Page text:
How to be a good sport at 40k (Part 1)
Warhammer 40k is a social game, but even the best of us can act like immature jerks. How can you be a good sport and avoid being TFG (“That Effing Guy”)?
How to be a good sport and not a “TFG”
Warhammer 40k is a hobby and a game, but also a shared social experience. When you play 40k, you spend hours physically standing across the table from another player. As players we should feel a responsibility to make it a positive one for both players. This does not mean you don’t play to win. It’s a game after all and there is a “winner” and a “loser.” But you don’t have to take it so seriously that you end up sucking the fun out of the experience. No one I know gets paid to play this game, so why act as if there is anything more than pride on the line?
40k and sportsmanship
Every game can have problems with poor sportsmanship, but 40k does seem to be more prone to it than others. 40k has been around a long time and has a lot of rules with some confusing interactions. Players, especially new ones, miss rules all the time and unintentionally “cheat” when they don’t mean to. I sometimes still forget that I jinked with a unit and will fire at full ballistic skill on my turn. Longtime players can also mix up rules, mis-remembering a rule from one or two editions ago. 40k is also not balanced according to the points cost for each unit and some armies have some really tough units and combinations that can take newer players by surprise. A new player, (and even some players who have been around a while), also won’t have experience playing against the incredible variety of units in 40k. It this combination of a long history, complex rules, diversity of units, and unbalance for points costs that can lead to difficult and frustrating experience.
Contrast 40k with the game of Warmachine. In Warmachine, the rules are extremely clear and tight, so there are very few rules arguments that occur during a game. Some players will even use laser pointers to eliminate model movement questions! There are fewer units, so there are not as many surprises during a game. And one of the rules of Warmachine is to “play like you have a pair,” so it actively encourages aggressive, competitive play. It is a game, so it has its share of sportsmanship problems, but no player getting into Warmachine should be confused as to what kind of game it is meant to be.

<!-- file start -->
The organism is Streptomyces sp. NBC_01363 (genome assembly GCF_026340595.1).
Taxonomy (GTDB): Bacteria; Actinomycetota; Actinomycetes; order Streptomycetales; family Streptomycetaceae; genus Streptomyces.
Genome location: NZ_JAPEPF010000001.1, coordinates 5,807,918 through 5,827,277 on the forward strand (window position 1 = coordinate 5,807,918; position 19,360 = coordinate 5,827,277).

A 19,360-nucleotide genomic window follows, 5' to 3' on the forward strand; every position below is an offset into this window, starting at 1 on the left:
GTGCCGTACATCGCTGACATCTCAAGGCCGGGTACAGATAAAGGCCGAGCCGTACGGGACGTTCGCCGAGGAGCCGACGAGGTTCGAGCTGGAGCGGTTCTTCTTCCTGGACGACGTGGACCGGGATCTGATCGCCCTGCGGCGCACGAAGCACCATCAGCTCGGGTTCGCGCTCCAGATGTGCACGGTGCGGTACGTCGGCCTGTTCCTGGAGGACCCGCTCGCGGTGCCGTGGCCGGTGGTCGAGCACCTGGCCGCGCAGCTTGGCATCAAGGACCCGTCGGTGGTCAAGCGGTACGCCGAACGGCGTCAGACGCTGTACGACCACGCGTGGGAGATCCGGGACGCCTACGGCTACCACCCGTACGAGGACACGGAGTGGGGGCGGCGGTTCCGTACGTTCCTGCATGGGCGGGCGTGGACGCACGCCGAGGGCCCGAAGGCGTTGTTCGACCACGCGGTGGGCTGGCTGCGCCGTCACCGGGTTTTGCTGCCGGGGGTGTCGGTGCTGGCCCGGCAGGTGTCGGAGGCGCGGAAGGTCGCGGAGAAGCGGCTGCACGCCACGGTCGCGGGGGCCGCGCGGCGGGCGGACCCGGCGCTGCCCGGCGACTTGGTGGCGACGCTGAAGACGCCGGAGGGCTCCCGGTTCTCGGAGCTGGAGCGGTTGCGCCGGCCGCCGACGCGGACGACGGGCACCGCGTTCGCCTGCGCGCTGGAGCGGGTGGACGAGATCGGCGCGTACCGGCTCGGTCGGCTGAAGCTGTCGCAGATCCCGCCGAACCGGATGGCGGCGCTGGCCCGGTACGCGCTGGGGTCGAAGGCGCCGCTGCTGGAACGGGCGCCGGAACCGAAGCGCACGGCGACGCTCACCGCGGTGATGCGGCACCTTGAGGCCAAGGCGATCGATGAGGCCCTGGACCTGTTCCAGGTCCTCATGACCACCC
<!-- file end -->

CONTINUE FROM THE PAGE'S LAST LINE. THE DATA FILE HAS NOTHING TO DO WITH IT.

40k is very different from Warmachine. One of 40k’s rules is that if there is a rules argument, the players should simply roll off to determine who is right. The designers assume that the players will act friendly and civilized and both work hard to create a fun game. A term used often with 40k is “Social Contract.” But what is a social contract?
The Social Contract
Go ahead and Google “social contract” if you like, but make sure you dust off your long-forgotten knowledge of philosophy if you want to really get into the weeds with this. To keep it simple, a social contract is an agreement between people to give up some of their freedoms for the mutual benefit of a group or a society. In 40k terms, what this means is that you as a player have to give up your ability to act however you want in order to ensure that both players have a good experience. Because 40k is a game that allows you the freedom to play any kind of game that you want, you have to ensure that both you and your opponent are on the same page before you begin. You have to have a conversation with your opponent, and that means talking about your army lists